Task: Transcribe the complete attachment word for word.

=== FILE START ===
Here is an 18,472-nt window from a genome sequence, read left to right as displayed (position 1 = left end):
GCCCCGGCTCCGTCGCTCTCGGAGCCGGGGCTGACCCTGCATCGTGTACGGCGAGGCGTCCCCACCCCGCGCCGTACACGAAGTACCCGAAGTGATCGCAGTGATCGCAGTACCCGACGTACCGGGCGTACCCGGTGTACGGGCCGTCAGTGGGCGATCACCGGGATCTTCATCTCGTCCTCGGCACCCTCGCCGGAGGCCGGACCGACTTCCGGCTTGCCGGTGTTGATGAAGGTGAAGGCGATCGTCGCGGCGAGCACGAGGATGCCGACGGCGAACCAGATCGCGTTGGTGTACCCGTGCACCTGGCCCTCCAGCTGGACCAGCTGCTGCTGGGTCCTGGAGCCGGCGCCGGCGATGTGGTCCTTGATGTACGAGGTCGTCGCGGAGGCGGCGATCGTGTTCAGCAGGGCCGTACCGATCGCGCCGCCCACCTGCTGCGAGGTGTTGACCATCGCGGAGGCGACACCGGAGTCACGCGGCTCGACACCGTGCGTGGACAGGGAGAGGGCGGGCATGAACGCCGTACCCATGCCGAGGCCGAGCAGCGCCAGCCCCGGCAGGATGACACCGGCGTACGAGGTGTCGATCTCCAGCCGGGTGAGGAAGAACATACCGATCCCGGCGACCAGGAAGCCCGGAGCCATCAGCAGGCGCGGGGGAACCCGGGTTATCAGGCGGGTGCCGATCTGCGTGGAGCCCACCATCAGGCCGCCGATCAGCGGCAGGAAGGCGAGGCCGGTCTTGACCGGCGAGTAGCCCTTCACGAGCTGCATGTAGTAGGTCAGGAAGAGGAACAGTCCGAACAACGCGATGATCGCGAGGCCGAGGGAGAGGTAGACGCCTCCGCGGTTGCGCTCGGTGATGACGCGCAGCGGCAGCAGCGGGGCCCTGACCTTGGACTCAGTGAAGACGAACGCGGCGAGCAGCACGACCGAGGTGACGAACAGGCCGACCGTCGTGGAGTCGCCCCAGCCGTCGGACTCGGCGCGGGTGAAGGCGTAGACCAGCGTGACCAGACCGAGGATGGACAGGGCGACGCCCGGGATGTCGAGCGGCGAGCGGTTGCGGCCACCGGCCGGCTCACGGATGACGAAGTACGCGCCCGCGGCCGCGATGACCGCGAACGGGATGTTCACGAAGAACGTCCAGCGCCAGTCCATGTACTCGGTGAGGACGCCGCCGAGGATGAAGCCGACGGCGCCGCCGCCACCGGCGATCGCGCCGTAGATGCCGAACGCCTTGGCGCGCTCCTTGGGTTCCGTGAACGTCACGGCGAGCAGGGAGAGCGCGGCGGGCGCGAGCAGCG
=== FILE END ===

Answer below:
Here is an 18,472-nt window from a genome sequence, read left to right as displayed (position 1 = left end):
GCCCCGGCTCCGTCGCTCTCGGAGCCGGGGCTGACCCTGCATCGTGTACGGCGAGGCGTCCCCACCCCGCGCCGTACACGAAGTACCCGAAGTGATCGCAGTGATCGCAGTACCCGACGTACCGGGCGTACCCGGTGTACGGGCCGTCAGTGGGCGATCACCGGGATCTTCATCTCGTCCTCGGCACCCTCGCCGGAGGCCGGACCGACTTCCGGCTTGCCGGTGTTGATGAAGGTGAAGGCGATCGTCGCGGCGAGCACGAGGATGCCGACGGCGAACCAGATCGCGTTGGTGTACCCGTGCACCTGGCCCTCCAGCTGGACCAGCTGCTGCTGGGTCCTGGAGCCGGCGCCGGCGATGTGGTCCTTGATGTACGAGGTCGTCGCGGAGGCGGCGATCGTGTTCAGCAGGGCCGTACCGATCGCGCCGCCCACCTGCTGCGAGGTGTTGACCATCGCGGAGGCGACACCGGAGTCACGCGGCTCGACACCGTGCGTGGACAGGGAGAGGGCGGGCATGAACGCCGTACCCATGCCGAGGCCGAGCAGCGCCAGCCCCGGCAGGATGACACCGGCGTACGAGGTGTCGATCTCCAGCCGGGTGAGGAAGAACATACCGATCCCGGCGACCAGGAAGCCCGGAGCCATCAGCAGGCGCGGGGGAACCCGGGTTATCAGGCGGGTGCCGATCTGCGTGGAGCCCACCATCAGGCCGCCGATCAGCGGCAGGAAGGCGAGGCCGGTCTTGACCGGCGAGTAGCCCTTCACGAGCTGCATGTAGTAGGTCAGGAAGAGGAACAGTCCGAACAACGCGATGATCGCGAGGCCGAGGGAGAGGTAGACGCCTCCGCGGTTGCGCTCGGTGATGACGCGCAGCGGCAGCAGCGGGGCCCTGACCTTGGACTCAGTGAAGACGAACGCGGCGAGCAGCACGACCGAGGTGACGAACAGGCCGACCGTCGTGGAGTCGCCCCAGCCGTCGGACTCGGCGCGGGTGAAGGCGTAGACCAGCGTGACCAGACCGAGGATGGACAGGGCGACGCCCGGGATGTCGAGCGGCGAGCGGTTGCGGCCACCGGCCGGCTCACGGATGACGAAGTACGCGCCCGCGGCCGCGATGACCGCGAACGGGATGTTCACGAAGAACGTCCAGCGCCAGTCCATGTACTCGGTGAGGACGCCGCCGAGGATGAAGCCGACGGCGCCGCCGCCACCGGCGATCGCGCCGTAGATGCCGAACGCCTTGGCGCGCTCCTTGGGTTCCGTGAACGTCACGGCGAGCAGGGAGAGCGCGGCGGGCGCGAGCAGCG